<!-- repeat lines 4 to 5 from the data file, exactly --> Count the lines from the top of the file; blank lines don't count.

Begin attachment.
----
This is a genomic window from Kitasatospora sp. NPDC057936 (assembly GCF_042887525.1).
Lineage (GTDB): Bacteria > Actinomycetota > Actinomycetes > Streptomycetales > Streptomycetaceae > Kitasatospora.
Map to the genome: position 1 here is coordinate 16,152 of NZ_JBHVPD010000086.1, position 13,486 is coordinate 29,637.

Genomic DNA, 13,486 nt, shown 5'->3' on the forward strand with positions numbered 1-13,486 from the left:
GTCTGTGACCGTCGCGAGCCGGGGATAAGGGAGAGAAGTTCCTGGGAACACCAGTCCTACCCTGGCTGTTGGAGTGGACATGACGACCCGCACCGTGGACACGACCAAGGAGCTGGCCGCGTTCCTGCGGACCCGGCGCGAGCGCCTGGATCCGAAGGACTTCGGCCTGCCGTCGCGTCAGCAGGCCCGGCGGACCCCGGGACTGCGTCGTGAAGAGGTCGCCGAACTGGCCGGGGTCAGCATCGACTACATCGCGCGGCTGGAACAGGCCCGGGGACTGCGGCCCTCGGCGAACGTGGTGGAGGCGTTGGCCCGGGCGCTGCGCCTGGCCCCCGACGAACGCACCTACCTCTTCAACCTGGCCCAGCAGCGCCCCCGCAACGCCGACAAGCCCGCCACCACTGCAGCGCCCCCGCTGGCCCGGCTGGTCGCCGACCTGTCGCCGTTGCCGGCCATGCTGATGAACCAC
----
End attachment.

Genomic DNA, 13,486 nt, shown 5'->3' on the forward strand with positions numbered 1-13,486 from the left:
GTCTGTGACCGTCGCGAGCCGGGGATAAGGGAGAGAAGTTCCTGGGAACACCAGTCCTACCCTGGCTGTTGGAGTGGACATGACGACCCGCACCGTGGACACGACCAAGGAGCTGGCCGCGTTCCTGCGGACCCGGCGCGAGCGCCTGGATCCGAAGGACTTCGGCCTGCCGTCGCGTCAGCAGGCCCGGCGGACCCCGGGACTGCGTCGTGAAGAGGTCGCCGAACTGGCCGGGGTCAGCATCGACTACATCGCGCGGCTGGAACAGGCCCGGGGACTGCGGCCCTCGGCGAACGTGGTGGAGGCGTTGGCCCGGGCGCTGCGCCTGGCCCCCGACGAACGCACCTACCTCTTCAACCTGGCCCAGCAGCGCCCCCGCAACGCCGACAAGCCCGCCACCACTGCAGCGCCCCCGCTGGCCCGGCTGGTCGCCGACCTGTCGCCGTTGCCGGCCATGCTGATGAACCAC